Keyword cannibalism and how to avoid it

June 13, 2017

Author: Sascha Lienesch

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Slowly but surely, SEOs are learning that high value content is just as important as technical on-page SEO when it comes to online success. High value content consists of text and other media such as images, videos, infographics and other elements. If you want to rank highly on Google, it’s vital to offer the reader genuine value.

When doing this however, it’s easy to end up producing several articles on the same topic on the same domain. Let’s say we’re writing about cats, for instance …

Here we have five articles about cats. How is Google supposed to know which is the most important? First, the search engine tests user signals from each URL, ranking each cat article higher at different times to see how they perform. Google can then test how users behave and respond when clicking on each article.

User signals

Google tests a number of different user signals. One figure which ranks highly is the so-called bounce rate – the number of users who return immediately back to Google compared to the total number of clicks on a snippet. Length of stay is also important. If a page contains a lot of content but users don’t tend to stay long, Google can conclude that the content doesn’t satisfy the user’s needs. Of course, this is no exact science. Say a user is looking for XOVI’s telephone number, googles it and lands straight on our contact page. Of course, they won’t hang around long – but does make the website bad? No – it means they found what they needed straight away!

The problem with Google’s testing process

When it comes to SEO, we’re all striving for top rankings – ideally top spot on page one. But when Google finds several similar texts and first has to test them all for relevance, it’s not possible to generate constant rankings or identify a steady development, since different URLs rank at different stages of the process. This is called keyword cannibalism – by having several different pages on the same topic, we become our own competition.

So what can I do?

The key is to focus your keyword strategy and optimize different URLs for different sub-topics and keywords as much as possible. Let’s take our cats topic again. Clearly, the topic of cats can be approached from many different angles (purchase, care, food, health, toys, etc) – and all are important if we are to provide the user with comprehensive information. Either we build one huge page which covers all different aspects or we structure a domain logically, connecting all the sub-topics with internal links and individual meta-data.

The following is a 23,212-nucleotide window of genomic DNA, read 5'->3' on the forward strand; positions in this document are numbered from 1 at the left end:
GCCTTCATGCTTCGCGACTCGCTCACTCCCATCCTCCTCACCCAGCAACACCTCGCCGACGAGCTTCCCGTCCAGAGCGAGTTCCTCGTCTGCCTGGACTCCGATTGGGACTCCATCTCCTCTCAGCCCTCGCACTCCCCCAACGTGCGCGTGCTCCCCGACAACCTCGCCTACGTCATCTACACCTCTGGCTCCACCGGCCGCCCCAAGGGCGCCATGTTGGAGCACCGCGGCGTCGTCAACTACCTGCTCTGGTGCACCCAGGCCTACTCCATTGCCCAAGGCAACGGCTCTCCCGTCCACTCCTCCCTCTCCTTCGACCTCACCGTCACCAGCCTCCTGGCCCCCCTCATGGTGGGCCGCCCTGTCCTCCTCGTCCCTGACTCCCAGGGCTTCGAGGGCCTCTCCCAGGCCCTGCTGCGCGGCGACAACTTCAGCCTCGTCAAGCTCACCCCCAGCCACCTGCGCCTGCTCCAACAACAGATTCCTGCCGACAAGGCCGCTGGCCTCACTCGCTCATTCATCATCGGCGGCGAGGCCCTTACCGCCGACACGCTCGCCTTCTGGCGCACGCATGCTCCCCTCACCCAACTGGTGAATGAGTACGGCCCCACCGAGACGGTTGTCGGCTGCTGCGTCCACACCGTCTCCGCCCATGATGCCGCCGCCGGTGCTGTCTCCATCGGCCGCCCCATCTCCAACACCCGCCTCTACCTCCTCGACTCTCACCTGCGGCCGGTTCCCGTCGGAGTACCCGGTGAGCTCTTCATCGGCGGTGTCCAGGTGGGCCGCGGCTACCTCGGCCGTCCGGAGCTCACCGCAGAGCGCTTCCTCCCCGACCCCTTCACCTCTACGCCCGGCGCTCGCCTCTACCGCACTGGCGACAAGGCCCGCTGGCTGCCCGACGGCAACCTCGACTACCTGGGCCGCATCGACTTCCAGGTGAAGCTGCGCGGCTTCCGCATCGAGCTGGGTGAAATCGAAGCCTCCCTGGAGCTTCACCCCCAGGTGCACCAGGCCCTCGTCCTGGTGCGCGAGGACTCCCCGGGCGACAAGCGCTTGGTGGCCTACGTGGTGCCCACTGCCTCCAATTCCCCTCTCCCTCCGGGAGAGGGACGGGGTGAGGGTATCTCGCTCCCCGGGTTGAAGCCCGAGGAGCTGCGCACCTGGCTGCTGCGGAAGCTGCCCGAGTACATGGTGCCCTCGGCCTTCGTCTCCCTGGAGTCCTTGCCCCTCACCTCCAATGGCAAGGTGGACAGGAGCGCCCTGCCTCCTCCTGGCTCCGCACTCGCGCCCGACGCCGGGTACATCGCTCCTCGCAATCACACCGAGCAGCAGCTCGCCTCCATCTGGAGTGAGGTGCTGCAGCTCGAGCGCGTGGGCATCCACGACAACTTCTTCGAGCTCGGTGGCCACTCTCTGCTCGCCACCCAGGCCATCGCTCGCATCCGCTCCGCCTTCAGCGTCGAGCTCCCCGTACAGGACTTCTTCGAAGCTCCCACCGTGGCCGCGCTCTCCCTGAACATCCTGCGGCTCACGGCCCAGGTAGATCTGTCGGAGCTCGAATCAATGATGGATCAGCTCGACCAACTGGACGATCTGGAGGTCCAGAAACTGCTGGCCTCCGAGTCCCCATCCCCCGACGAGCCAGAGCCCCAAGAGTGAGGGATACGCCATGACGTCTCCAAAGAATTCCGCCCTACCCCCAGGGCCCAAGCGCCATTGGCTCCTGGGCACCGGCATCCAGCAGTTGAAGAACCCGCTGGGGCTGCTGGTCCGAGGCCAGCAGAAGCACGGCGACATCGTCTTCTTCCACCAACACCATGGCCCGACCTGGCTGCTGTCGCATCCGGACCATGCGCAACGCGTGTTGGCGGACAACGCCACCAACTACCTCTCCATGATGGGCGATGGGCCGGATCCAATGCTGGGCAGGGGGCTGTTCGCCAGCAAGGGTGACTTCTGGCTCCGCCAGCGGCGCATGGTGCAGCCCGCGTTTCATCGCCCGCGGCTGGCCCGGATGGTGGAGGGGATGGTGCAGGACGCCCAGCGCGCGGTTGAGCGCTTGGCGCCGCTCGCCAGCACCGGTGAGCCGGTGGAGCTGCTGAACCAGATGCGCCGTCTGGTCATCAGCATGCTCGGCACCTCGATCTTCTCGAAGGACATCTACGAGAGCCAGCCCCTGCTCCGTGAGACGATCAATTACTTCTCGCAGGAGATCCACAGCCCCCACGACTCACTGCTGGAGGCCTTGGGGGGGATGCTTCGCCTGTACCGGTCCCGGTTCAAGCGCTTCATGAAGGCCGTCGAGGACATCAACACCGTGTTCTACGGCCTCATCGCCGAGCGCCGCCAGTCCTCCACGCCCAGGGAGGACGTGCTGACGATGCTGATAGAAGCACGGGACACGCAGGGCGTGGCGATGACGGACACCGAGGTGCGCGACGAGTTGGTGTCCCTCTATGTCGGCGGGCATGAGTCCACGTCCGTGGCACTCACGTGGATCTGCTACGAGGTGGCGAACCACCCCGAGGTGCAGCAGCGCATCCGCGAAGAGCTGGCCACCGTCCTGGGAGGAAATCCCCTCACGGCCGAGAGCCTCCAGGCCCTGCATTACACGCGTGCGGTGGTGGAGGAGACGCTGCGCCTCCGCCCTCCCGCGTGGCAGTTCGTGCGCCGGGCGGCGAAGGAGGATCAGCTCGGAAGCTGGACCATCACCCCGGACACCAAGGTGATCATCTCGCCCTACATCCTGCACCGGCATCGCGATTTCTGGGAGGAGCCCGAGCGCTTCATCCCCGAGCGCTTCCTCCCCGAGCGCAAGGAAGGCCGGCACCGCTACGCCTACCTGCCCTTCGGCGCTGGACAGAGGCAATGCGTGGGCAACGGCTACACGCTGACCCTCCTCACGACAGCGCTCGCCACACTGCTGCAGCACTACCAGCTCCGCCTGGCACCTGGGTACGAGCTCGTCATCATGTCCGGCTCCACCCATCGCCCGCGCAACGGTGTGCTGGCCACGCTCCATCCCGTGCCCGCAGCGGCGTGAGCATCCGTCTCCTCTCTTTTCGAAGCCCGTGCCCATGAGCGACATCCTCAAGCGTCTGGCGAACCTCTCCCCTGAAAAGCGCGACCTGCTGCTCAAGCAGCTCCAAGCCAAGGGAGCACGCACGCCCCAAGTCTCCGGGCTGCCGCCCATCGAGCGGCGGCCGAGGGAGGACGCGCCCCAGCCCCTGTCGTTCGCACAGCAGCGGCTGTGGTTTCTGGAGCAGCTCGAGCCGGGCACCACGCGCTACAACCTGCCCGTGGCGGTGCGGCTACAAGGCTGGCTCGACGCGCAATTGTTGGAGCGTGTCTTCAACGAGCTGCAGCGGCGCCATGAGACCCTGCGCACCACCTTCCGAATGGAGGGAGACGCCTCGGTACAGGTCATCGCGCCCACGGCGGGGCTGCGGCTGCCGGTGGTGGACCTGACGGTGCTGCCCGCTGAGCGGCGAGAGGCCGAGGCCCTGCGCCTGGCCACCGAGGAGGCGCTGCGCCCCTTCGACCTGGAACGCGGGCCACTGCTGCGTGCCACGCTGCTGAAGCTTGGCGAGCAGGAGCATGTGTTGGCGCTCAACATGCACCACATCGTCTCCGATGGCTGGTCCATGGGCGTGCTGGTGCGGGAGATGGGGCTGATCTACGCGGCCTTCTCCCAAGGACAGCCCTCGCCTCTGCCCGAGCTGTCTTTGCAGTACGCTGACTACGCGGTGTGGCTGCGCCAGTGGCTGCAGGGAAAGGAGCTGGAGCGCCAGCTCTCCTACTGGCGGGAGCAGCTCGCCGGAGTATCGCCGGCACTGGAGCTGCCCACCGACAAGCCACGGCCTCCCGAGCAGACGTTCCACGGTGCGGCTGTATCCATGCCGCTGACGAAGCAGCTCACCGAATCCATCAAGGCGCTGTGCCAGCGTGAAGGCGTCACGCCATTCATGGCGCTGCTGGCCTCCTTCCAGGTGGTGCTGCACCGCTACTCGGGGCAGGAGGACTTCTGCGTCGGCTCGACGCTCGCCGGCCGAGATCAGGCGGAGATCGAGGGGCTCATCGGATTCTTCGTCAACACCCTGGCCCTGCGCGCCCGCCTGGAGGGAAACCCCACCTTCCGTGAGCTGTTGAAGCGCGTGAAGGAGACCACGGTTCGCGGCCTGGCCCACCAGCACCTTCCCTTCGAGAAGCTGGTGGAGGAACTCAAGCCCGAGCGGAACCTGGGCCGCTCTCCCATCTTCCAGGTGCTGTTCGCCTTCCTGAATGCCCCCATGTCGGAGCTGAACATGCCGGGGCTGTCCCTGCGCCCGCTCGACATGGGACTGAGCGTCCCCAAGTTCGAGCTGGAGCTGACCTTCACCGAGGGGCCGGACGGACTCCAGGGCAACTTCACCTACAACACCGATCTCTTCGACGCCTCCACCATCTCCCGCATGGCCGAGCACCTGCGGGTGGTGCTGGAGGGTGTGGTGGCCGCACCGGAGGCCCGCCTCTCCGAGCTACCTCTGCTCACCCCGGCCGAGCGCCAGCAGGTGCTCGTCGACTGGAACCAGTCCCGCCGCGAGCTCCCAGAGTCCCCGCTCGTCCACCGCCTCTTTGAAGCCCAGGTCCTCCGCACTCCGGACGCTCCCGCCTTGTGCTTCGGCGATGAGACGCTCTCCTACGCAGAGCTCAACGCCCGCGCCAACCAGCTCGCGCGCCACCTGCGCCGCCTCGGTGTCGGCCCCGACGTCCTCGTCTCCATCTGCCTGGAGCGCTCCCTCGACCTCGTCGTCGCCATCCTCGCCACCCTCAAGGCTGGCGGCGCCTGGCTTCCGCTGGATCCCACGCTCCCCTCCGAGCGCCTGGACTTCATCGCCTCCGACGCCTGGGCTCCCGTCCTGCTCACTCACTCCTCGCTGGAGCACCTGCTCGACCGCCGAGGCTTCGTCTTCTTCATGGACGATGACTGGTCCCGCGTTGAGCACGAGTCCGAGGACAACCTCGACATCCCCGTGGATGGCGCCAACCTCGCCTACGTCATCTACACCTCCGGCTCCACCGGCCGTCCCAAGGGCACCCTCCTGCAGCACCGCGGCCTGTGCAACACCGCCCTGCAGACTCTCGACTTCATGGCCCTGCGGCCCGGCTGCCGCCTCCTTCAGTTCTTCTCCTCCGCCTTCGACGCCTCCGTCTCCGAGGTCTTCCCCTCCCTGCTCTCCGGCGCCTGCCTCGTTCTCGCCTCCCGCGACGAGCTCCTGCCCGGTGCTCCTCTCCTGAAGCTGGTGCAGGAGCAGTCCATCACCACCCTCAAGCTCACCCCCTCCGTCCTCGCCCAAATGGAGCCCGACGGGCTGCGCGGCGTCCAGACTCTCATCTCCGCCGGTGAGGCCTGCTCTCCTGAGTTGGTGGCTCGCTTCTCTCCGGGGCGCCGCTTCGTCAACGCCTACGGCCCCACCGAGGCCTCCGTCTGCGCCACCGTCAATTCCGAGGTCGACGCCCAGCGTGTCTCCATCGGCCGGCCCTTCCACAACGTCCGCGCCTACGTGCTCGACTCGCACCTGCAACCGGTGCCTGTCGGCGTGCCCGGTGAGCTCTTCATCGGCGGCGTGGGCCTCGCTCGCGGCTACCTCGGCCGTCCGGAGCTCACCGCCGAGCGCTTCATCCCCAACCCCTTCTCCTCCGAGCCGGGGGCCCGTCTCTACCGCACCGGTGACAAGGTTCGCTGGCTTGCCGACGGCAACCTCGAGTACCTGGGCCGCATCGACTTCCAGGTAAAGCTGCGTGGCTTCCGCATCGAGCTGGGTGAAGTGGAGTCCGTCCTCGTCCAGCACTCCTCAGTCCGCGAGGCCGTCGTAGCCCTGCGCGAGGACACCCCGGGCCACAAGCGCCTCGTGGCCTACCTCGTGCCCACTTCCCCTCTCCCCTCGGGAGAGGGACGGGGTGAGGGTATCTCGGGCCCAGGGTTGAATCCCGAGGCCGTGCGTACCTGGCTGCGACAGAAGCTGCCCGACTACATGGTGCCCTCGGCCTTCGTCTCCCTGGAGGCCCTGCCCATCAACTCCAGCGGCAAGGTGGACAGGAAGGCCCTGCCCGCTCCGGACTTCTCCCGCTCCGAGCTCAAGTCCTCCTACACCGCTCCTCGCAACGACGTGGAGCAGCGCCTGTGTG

Optical example:

As we can see from the graphic above, the central element is a general page about cats. It might contain basic information about different breeds and other basics. For more detail on a particular topic, there are links to additional landing pages where specific aspects are dealt with in more detail. All are relevant to cats – on their own, they mean little.

Advantages of this approach:

  • Only one title and description per URL. This means a more exact focus for meta-data and more relevance in Google. For such a large site with so many sub-topics, it’s impossible to fit all your relevant keywords into one title and description.
  • Each URL gets its own unique meta-data – which is good news for search engines.
  • Internal links from sub-pages to the home strengthen the domain. Google can identify a clear, logical structure which will enable a generic keyword such as “cats” to rank higher.
  • Not all texts on the domain are optimized for the word “cats” – but rather for different but related terms which are all important in their own right. If a user is looking for tips on cat food, they would rather see a ranking for the sub-page than the main, general page, where they would be forced to take a further step and identify the relevant sub-page.

If you already have several pages which deal with a similar sub-topic, merge them. There’s no need to have separate pages on “fresh cat food” and “dry cat food” when you can just have one, much stronger page on “cat food.” Don’t forget to redirect the page you are deleting with a 301-redirect. You might also have backlinks leading to the old URL, so it’s important to tell the search engine where the content can now be found.

Conclusion

Beware keyword cannibalism! Don’t become your own competitor in the online market place by having multiple pages competing over the same keywords. Conduct a thorough keyword analysis and structure your content logically. There’s no need to build a landing page for every keyword – topic areas can be merged together and linked. This process supports the parent, umbrella page from which sub-pages can be linked. The main page should offer just enough information on a sub-topic to convince the reader to click further.

Author: Sascha Lienesch

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